Monday, May 16, 2011

neandertals maligned

I had my students read Gifford-Gonzalez (1998) and write a short reflective essay on the role of popular culture in shaping our ideas about early human ancestors. I asked them if they had ever seen a museum display, cartoon, or film about human evolution, and how they felt this affected their perspective on our ancestors. My favorite answer started with these lines:

I can only assume you are referring to the documentary series "Jersey Shore" that portrays an early Neandertal community in its quest for food, shelter, and whatever the hell "smoosh-smoosh" is. (I'm not an anthropologist.)

Funny, but perhaps I need to make them read Speth 2004, too.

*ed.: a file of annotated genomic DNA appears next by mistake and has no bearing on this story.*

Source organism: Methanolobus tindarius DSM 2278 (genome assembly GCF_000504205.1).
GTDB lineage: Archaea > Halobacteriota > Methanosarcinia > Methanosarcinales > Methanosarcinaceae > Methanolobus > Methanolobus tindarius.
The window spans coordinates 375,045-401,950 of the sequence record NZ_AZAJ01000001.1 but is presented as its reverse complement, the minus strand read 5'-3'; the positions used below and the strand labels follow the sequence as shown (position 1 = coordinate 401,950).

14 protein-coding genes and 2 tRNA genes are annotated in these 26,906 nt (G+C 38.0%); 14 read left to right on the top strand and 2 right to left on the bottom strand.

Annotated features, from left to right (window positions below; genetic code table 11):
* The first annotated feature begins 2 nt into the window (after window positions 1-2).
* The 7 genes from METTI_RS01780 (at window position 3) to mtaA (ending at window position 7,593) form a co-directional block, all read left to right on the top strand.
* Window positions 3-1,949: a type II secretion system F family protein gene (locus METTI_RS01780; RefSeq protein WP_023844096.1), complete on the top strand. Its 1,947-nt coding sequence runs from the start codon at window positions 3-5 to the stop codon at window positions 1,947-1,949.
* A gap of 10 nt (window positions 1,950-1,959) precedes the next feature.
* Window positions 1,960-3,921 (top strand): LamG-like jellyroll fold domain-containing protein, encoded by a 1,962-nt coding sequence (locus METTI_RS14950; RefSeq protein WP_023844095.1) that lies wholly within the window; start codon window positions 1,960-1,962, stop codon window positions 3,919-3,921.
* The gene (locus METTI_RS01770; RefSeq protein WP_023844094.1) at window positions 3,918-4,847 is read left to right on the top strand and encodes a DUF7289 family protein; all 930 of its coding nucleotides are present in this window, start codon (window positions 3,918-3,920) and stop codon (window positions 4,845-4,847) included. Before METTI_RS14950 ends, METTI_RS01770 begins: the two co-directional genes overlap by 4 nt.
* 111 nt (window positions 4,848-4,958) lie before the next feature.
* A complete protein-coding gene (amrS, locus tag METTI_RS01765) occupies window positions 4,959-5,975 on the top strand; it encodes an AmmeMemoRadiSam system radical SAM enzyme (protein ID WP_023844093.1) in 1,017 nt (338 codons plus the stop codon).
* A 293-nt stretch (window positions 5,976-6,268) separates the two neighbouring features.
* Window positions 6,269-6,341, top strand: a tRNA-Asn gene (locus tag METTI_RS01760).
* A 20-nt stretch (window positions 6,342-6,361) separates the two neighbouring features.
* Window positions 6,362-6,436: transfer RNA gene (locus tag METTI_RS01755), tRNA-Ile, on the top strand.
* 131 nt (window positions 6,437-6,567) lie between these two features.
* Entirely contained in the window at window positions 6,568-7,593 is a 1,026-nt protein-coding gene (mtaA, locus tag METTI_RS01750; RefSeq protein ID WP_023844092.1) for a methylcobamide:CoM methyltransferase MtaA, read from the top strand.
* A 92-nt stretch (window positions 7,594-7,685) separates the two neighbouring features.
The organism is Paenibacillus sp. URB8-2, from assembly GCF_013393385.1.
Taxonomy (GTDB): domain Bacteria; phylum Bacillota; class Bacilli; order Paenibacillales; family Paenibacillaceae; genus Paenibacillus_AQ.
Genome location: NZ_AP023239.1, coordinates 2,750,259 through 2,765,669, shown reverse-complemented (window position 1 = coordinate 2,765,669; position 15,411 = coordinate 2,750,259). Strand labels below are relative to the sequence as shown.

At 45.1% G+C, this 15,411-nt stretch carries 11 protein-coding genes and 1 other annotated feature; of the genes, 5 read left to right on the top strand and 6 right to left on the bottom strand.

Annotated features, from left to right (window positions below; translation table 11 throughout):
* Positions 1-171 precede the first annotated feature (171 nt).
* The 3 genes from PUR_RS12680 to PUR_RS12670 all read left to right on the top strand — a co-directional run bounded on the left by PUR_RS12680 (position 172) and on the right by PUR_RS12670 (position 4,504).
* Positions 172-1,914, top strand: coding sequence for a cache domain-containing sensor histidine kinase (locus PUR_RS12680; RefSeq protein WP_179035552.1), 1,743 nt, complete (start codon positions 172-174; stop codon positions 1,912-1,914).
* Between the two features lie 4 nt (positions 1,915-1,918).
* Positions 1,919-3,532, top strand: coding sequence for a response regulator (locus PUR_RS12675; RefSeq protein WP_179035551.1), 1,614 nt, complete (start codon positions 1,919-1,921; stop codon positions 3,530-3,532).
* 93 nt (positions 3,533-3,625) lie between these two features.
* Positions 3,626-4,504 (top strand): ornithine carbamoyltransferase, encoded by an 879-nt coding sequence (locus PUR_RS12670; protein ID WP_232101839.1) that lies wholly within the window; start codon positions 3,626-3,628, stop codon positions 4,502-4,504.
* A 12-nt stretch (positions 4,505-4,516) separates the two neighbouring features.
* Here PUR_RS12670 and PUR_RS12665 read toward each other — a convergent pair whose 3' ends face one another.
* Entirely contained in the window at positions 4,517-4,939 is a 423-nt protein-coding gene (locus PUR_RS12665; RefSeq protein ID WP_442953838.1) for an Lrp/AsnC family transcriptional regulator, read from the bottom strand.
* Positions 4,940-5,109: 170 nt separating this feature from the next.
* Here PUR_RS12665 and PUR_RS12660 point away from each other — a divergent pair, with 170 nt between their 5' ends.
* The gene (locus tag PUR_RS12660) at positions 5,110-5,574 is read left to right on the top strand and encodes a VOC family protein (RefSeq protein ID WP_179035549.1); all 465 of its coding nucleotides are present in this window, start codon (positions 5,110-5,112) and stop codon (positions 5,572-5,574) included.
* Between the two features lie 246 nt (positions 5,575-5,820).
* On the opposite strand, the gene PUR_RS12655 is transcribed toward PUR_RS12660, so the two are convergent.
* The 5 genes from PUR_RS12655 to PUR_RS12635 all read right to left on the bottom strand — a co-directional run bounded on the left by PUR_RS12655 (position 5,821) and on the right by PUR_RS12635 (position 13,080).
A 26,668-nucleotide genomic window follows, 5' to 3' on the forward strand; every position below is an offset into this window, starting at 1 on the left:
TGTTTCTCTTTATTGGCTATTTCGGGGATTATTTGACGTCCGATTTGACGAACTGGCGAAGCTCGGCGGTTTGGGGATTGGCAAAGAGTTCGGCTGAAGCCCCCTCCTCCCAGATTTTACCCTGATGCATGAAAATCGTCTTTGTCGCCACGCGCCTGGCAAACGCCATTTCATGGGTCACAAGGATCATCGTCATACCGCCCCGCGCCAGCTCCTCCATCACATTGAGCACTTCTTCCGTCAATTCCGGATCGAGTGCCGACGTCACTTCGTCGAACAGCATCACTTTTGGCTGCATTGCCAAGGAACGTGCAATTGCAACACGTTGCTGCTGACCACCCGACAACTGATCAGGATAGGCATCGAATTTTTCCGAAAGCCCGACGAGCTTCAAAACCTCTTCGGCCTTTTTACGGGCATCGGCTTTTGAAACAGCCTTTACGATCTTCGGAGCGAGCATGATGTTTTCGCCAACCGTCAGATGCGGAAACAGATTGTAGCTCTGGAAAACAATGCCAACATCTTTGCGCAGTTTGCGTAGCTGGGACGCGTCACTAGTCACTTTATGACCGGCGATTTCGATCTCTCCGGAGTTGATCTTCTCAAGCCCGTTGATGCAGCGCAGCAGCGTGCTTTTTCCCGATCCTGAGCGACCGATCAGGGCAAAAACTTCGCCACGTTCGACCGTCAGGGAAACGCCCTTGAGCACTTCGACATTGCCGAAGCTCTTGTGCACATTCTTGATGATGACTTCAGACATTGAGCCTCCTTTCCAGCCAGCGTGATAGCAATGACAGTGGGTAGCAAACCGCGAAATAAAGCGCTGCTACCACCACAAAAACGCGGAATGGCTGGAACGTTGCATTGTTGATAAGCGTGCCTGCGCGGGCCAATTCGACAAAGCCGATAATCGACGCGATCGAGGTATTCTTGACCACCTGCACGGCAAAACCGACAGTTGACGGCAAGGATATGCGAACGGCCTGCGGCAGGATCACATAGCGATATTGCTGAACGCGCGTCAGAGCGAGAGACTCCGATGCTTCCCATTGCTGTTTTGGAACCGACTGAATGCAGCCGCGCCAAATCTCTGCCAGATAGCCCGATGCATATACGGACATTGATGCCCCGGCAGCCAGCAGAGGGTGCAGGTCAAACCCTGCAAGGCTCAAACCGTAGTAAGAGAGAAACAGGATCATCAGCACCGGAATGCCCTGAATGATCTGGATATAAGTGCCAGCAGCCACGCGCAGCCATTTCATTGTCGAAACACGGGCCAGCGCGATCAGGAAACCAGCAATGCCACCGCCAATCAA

Gifford-Gonzalez, Diane
1998 The Real Flinstones? What Are Artists' Depictions of Human Ancestors Telling Us? In Selig, Ruth Osterweis and Marilyn R. London, Anthropology Explored: The Best of Smithsonian AnthroNotes, p.74-82. Smithsonian Institution Press, Washington DC.

Speth, John D.
2004 News Flash: Negative evidence convicts Neandertals of gross mental incompetence. World Archaeology 36:519-526.


  1. That essay sounds awesome!

    In all seriousness, it sounds like a great assignment. Do you mind emailing me a copy of the Gifford-Gonzalez reading? (Melissa.Kruse at Next semester I am teaching an introductory course that uses movies and television to teach anthropology and I think this reading would work well. I was planning a similar exercise asking students to reflect on how neanderthals and early humans are portrayed in popular film and how that matches or conflicts with anthropological research

  2. Sure thing! The essay is mostly about museum depictions, but it has a lot of good stuff. I'll send it over.